Imaging Informatics in Dermatology

With regards to dermatology, the easy availability of digital photography and better resolution has allowed frequent photography of clinical lesions, dermoscopy, and histopathology. There are currently no standards for cataloguing and storing the files. Often, they are haphazardly stored in various physical locations under various file formats in random organizational fashions. This non-standardization is a concern for privacy and security issues and also for patient care. These images, along with relevant information (metadata) needs to retrieved easily. Relevant information should include, but are not limited to: patient name, date of service, diagnosis and location of lesion. Furthermore, for teaching purposes, this provides for a visual teaching tool/database/atlas. With the widespread implementation of electronic health records (EHRs), the clinical workflow and use of digital images embedded into the medical record is also becoming more widespread. It remains to be seen whether dermatology will unite with the DICOM standards and use the PACS system to access the clinical digital images or pave a different path.

Special considerations for Dermatology include

1) Dermatology is a uniquely visual specialty and diagnosis of a medical condition weighs heavily on what is seen on the patient and what is seen histologically should a biopsy be done. Due to its heavy reliance on the physical exam, photos that are taken can be potentially contain sensitive information and be exploited Detection and management of pornography-seeking in an online clinical dermatology atlas.

2) Dermatologists need to access clinical images for patient care AND also for teaching purposes. Because Dermatology is so visually dependent, the clinical images used for patient care are often used to teach dermatology trainees. These teaching files that were typically kodachromes now exist in the digital realm and the distinction between teaching files and patient records become blurred. Frequently accessed teaching databases include Visual Dx and Derm Atlas There are also commercial ventures that offer software for cataloging images;,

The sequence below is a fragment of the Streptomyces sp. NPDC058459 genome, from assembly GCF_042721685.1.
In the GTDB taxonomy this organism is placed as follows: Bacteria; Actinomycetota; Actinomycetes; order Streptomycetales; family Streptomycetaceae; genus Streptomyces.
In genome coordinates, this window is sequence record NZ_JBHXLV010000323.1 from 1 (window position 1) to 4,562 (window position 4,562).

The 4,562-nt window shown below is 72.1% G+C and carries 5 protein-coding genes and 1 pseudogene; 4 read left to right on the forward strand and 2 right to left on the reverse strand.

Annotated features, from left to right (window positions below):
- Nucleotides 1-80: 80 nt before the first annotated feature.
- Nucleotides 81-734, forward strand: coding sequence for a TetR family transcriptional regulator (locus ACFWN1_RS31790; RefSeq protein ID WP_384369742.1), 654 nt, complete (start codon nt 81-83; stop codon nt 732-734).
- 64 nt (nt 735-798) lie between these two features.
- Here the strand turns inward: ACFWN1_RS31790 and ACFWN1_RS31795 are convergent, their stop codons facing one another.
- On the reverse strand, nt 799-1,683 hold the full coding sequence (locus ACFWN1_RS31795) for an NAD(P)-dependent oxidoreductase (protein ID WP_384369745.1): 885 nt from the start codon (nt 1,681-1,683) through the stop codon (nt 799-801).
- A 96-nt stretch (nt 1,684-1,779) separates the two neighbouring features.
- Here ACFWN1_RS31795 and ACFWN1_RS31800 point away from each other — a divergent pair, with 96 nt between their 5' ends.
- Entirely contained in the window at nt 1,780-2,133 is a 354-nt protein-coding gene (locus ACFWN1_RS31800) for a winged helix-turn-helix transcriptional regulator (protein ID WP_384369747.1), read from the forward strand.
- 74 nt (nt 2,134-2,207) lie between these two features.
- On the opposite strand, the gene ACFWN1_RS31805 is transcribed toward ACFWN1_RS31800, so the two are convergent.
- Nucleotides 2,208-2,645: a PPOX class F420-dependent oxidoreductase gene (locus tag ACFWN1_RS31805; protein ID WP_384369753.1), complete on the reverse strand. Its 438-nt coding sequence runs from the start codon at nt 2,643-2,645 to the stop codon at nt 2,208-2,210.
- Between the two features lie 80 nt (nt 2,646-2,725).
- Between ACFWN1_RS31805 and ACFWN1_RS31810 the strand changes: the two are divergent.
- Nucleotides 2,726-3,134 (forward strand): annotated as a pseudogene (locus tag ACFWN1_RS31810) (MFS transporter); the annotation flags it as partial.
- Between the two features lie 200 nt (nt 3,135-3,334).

3) An efficient clinical workflow needs to be developed to move the digital images from the camera device into a secured database. With wireless technology and digital cameras embedded in many mobile devices, it seems only logical that digital images should be captured easily at the patient bedside with the appropriate metadata and sent to a secured database without a third party required. Whether this occurs under the DICOM standard or through the PACS system remains to be determined.

Imaging in Dermatology

Imaging Informatics and CAD in Ophthalmology

Imaging data is most extensively used, researched, and is of much interest in ophthalmology. Imaging is an integral part of ophthalmology practices and provides critical information required for disease diagnosis, to monitor progression and to guide formulation of treatment plans. Similar to other image heavy medical specialties, computer aided image analysis can facilitate the clinical decision making process and provide a way to measure the disease features viewed on the image. In addition, such quantitative assessment and documentation of the disease process would be valuable in determining disease progression and might also influence clinical decisions regarding the best care for the patient.

Significant amount of work has been performed in the area of computer aided image analysis for the detection and quantification of severity in diseases such as diabetic retinopathy, hypertensive retinopathy, retinopathy of prematurity, age-related macular degeneration and glaucoma [5]. Recently, a deep learning algorithm for the automatic classification of macular OCT images, trained on 52690 normal OCT images and 48312 OCT images with diagnosed age-related macular degeneration, was reported to have an accuracy of 87.63% and an area under the curve of 92.78% [6].

Initiatives and Projects





4. J. P. Agrawal, B. J. Erickson, C. E. Kahn, Jr.Imaging Informatics: 25 Years of Progress. IMIA Yearbook of Medical Informatics 2016; Suppl 1:S23-31

5. Zhang Z et al. A survey on computer aided diagnosis for ocular diseases. . BMC Medical Informatics and Decision Making (2014), 14:80

6. Lee et al. Deep Learning is effective for classifying normal versus age-related macular degeneration OCT images. Ophthalmology Retina (2017). July/August, Vol 1(4), 322-327.

Submitted by (Sowjanya Gowrisankaran)